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Re: RFE: Please allow unicode ID chars in identifiers

From: George
Subject: Re: RFE: Please allow unicode ID chars in identifiers
Date: Sat, 03 Jun 2017 14:00:17 -0400

On Sat, 2017-06-03 at 01:20 -0700, L A Walsh wrote:
> Some conventions regarding character set usage have already been "solved"
> and encoded in binary properties of the characters.  For example, the
> start and continue "ID" properties are best associated with names used
> for variables. 
Referring to "Unicode Identifier and Pattern Syntax", I guess:
>  And while the symbol for pi (𝛑) may look similar, it would
> most likely be used where numbers (and numeric constants) are used, while
> the greek letter would be used in identifiers.

On some fonts, the two may look not only similar, but identical. I brought it 
up mainly to acknowledge that there are some issues in Unicode handling
that make this issue potentially more complicated than "don't disallow it". In 
my opinion, to do it right the syntax should recognize Unicode
whitespace at least, which in turn requires an explicit decision that the 
source text is Unicode (and not generically-processed byte sequences outside
the ASCII range)
(The question of whether to support Unicode mathematical operators or Unicode 
quotation marks introduces a lot of interesting possibilities - but
that's a whole other ball of wax)
Problems like Unicode normalization, and questions of what constitutes 
equivalency in the scope of the programming language can complicate things.
There's a series of trade-offs between keeping the implementation relatively 
simple vs. supporting equivalency where the user may reasonably expect
it. There's potential for something like this to get complicated, depending on 
how far the design goes in supporting equivalency for semi-redundant
Unicode characters. I don't think a programming language necessarily needs to 
go too far down that rabbit hole, really, but I wanted to acknowledge
the issue.
> I'm glad some people are willing to discuss things rather than run around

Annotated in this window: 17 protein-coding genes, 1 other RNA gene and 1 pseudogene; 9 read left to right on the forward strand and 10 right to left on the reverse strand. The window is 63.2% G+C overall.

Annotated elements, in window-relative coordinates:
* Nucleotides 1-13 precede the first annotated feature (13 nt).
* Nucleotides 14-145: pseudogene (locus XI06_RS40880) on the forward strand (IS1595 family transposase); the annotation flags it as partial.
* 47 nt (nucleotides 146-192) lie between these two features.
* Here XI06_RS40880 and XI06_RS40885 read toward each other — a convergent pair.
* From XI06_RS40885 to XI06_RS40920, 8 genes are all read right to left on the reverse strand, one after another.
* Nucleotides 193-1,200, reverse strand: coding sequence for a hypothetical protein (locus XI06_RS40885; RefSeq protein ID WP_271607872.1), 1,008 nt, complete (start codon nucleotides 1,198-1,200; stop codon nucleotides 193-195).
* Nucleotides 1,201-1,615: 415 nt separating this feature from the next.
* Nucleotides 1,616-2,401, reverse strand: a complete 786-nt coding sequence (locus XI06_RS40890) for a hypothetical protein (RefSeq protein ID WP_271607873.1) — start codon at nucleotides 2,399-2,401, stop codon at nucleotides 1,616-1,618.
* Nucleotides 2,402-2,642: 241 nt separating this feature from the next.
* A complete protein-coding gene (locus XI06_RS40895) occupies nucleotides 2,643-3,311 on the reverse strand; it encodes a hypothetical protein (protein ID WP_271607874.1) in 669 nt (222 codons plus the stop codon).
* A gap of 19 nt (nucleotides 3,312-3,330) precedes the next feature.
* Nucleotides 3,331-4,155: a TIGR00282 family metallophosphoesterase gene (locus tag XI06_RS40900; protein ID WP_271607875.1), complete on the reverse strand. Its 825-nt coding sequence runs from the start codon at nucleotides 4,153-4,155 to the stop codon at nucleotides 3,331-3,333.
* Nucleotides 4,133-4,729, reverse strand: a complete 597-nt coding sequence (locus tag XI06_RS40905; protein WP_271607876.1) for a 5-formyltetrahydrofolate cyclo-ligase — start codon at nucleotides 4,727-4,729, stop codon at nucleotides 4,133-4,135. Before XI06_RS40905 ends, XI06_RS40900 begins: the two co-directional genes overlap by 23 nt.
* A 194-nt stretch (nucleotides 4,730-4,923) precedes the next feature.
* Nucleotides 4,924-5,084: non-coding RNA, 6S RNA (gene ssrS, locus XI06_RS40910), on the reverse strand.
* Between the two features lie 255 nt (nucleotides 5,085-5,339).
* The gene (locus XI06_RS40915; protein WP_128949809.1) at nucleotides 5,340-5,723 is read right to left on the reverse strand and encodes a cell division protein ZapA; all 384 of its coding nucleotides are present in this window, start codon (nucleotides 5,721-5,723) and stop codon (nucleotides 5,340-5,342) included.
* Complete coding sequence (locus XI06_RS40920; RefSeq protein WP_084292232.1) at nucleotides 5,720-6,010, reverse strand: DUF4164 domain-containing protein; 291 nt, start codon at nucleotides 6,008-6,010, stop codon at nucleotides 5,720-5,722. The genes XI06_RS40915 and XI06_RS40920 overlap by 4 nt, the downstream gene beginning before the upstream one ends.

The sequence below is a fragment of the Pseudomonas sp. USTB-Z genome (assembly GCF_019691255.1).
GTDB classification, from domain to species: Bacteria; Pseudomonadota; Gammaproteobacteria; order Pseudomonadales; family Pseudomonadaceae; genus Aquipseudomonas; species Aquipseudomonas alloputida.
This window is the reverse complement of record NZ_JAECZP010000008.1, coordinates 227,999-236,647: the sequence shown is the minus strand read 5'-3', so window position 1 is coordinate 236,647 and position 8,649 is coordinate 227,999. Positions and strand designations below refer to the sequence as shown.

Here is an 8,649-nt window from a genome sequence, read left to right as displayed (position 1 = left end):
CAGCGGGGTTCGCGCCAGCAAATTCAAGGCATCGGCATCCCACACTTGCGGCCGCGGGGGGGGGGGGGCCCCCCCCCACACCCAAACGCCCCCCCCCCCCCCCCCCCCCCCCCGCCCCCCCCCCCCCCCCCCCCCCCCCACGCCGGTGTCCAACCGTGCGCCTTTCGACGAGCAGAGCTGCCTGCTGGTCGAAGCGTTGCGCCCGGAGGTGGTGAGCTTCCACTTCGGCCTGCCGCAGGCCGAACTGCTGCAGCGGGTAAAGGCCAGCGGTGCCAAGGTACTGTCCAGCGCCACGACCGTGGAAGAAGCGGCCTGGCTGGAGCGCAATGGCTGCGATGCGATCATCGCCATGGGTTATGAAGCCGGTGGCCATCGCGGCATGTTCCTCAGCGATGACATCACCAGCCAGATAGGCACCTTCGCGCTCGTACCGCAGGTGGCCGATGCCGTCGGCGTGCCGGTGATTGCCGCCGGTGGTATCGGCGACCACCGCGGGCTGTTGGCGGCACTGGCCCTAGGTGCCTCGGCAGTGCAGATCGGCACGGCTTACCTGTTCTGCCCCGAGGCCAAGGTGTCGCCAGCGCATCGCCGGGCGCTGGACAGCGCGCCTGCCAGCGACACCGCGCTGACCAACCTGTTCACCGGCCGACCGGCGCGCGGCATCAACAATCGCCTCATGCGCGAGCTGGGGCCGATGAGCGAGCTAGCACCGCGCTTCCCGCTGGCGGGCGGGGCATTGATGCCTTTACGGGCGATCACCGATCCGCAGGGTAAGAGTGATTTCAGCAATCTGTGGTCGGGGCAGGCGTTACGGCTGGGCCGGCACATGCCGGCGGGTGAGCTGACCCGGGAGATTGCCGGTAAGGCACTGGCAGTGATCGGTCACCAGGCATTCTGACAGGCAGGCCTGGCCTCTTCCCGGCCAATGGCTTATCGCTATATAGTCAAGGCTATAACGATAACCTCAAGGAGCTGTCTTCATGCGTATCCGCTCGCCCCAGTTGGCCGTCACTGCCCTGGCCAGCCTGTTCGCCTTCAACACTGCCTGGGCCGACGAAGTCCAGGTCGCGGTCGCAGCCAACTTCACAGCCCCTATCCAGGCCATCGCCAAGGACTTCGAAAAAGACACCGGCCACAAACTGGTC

> asserting that the sky will *cost* something ... Whether or not it cost
> something shouldn't prevent people from forming ideas that that they might
> find desirable in the future.  It certainly doesn't mean such features are
> expected next month, or even "anytime" by a specific person (if they have
> no interest in the work) I'd support them not doing it as long as they
> allow someone more interested to do the work.  Being open to doing it
> yourself isn't required to be open to seeing something grow in specific
> directions...

To be fair, that reaction is understandable. When someone like me shows up and 
starts trying to influence the direction of a project, even when I
contribute code to produce the changes I want to see in the project, will I be 
the one maintaining that code in 5 years? To be quite honest in my case
the answer is almost certainly "no". When I advocate for a feature to be added 
to Bash, I am probably not going to be paying the bulk of the price for
it. Willingness to contribute code is a very low bar.
But speaking vaguely about "the future" and open-ended expectations with 
respect to time is probably counterproductive. As it is, Bash bug reports and
feature requests are neglected for years on end, new features make their way to 
Bash years after they're pioneered in ksh. A vague "in the future"
could easily find us back here, ten years from now, still wondering when Bash 
will support Unicode in parameter names. Best we can do is make a good
case for the features we want to see integrated, and do as much as we can to at 
least reduce the _initial_ cost of the feature.

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